By Vassilis Lambropoulos
Within the controversy over political correctness, the canon, and the curriculum, the function of Western culture in a post-modern global is usually debated. to explain what's at stake, Vassilis Lambropoulos lines the ideology of ecu tradition from the Reformation, concentrating on a key section of Western culture: the act of interpretation as a different perform of knowing and a civil correct. Championed via Protestants insisting on self sustaining interpretation of scripture, this perfect of autonomy ushered within the period of modernity with its essentialist philosophy of common guy and his aesthetic realizing of the realm. After explaining the dominance of ecu tradition throughout the mixed archetypes of Hebraism (reason and morality) and Hellenism (spirit and art), Lambropoulos exhibits how the rule of thumb of autonomy has been reworked into the cultured, disinterested contemplation of items in themselves. Arguing that it's time to restoration the socio-political size to the move of autonomy, he proposes family tree of the Hebraic-Hellenic archetypes will help us overview newer models--like the Afrocentric one--and redefine the debate surrounding schooling, Eurocentrism, and cultural politics.
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Extra resources for The Rise of Eurocentrism: Anatomy of Interpretation
The fact that such an approach was ﬁrst applied to the primary religious work of the West is not at all paradoxical. On the contrary, it was the precarious, ambivalent use of the Bible by the believers at that time that dictated the approach. When the voice of the text is no longer heard by its community, “it is literature that rises out of the absence of Holy Writ, its evasions, withdrawals, and silences” (Needler 1982: 397). Literary criticism emerged as the paradox of secular theology, of a theology that could no longer depend on faith alone for the legitimation of its sources and authority.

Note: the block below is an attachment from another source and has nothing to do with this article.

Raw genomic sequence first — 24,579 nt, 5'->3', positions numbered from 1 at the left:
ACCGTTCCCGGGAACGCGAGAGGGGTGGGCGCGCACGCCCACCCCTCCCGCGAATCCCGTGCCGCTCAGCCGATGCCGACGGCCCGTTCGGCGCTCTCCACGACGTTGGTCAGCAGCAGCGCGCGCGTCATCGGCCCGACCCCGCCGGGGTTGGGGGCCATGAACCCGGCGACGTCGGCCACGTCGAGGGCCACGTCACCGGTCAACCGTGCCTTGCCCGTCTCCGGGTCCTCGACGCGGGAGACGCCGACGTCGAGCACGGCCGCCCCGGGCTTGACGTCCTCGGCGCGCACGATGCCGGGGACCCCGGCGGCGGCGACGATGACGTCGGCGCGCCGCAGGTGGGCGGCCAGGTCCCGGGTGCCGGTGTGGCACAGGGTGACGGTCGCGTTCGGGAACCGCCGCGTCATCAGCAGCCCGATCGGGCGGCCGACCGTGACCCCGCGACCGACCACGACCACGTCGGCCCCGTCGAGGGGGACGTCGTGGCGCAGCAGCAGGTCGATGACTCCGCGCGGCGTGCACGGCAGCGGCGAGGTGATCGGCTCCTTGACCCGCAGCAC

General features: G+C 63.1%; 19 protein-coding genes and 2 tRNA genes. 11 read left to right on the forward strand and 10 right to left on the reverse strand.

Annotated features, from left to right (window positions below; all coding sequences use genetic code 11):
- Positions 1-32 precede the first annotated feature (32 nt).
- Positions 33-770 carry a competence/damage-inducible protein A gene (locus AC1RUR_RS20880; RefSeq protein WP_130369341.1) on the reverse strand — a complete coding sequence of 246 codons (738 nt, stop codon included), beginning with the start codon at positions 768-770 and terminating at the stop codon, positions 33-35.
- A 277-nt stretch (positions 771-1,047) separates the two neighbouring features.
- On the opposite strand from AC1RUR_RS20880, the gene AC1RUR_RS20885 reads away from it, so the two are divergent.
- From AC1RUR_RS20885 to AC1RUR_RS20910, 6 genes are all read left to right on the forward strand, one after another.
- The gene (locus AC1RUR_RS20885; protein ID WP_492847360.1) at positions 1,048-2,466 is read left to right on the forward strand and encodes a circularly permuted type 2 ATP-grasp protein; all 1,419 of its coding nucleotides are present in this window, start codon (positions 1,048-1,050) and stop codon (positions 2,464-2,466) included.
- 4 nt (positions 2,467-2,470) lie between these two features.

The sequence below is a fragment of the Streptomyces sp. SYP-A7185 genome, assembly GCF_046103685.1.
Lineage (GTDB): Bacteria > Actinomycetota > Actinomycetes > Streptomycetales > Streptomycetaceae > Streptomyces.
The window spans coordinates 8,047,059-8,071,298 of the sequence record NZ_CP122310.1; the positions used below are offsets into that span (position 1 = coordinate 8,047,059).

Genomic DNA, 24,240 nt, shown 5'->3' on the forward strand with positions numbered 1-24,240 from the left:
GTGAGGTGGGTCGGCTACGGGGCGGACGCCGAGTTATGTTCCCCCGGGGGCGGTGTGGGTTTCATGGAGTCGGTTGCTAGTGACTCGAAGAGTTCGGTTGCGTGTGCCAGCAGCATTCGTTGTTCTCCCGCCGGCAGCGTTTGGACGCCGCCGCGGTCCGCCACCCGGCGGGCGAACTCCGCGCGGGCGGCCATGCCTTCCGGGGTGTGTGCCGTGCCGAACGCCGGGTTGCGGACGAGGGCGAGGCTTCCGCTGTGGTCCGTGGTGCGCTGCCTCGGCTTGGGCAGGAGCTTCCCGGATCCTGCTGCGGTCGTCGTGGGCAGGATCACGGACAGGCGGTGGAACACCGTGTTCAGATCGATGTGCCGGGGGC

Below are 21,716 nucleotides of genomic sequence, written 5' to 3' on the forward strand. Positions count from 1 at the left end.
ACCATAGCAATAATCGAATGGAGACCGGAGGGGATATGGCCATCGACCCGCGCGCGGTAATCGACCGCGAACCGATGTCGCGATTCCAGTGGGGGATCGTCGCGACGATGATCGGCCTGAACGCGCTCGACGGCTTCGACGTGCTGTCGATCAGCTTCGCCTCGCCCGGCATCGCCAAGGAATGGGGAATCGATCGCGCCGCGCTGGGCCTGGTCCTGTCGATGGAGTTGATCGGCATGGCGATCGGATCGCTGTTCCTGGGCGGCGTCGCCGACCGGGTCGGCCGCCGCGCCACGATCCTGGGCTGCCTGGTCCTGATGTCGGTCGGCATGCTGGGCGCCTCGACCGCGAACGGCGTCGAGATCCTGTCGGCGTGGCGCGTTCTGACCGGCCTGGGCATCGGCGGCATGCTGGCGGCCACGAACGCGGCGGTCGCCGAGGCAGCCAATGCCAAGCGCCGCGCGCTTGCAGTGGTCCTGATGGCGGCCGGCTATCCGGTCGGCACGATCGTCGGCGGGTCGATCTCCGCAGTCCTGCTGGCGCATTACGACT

Saving the Text,” to borrow a title (Hartman 1981), was from the beginning its raison d’être and rallying cry. That Text has been the Bible. The very possibility of the project of criticism as a non-theological interpretation was ﬁrst fully established by Benedict (Baruch) de Spinoza (1632–77), who explored the links between theology, close reading, and politics. Spinoza tried to save the Bible from the devastating Wars of Religion (1560–1660) and the onslaught of empiricist reason in diverse ways: he mediated between Maimonides and Descartes, he dismissed divine in- 22 CHAPTER ONE spiration, he wrote a Hebrew grammar.
Instead of being the privilege of the few, “the highest power of Scriptural interpretation belongs to every man” (119)—to the extent, of course, that this is a religious duty and an individual right: this is the democratic Biblical secularism of the Tractatus. In a telling passage, the possibility as well as the limits of interpretation as a civil right are deﬁned: “Therefore, as the supreme right of free thinking, even on religion, is in every man’s power, and as it is inconceivable that such power could be alienated, it is also in every man’s power to wield the supreme right and authority of free judgment in this behalf, and to explain and interpret religion for himself.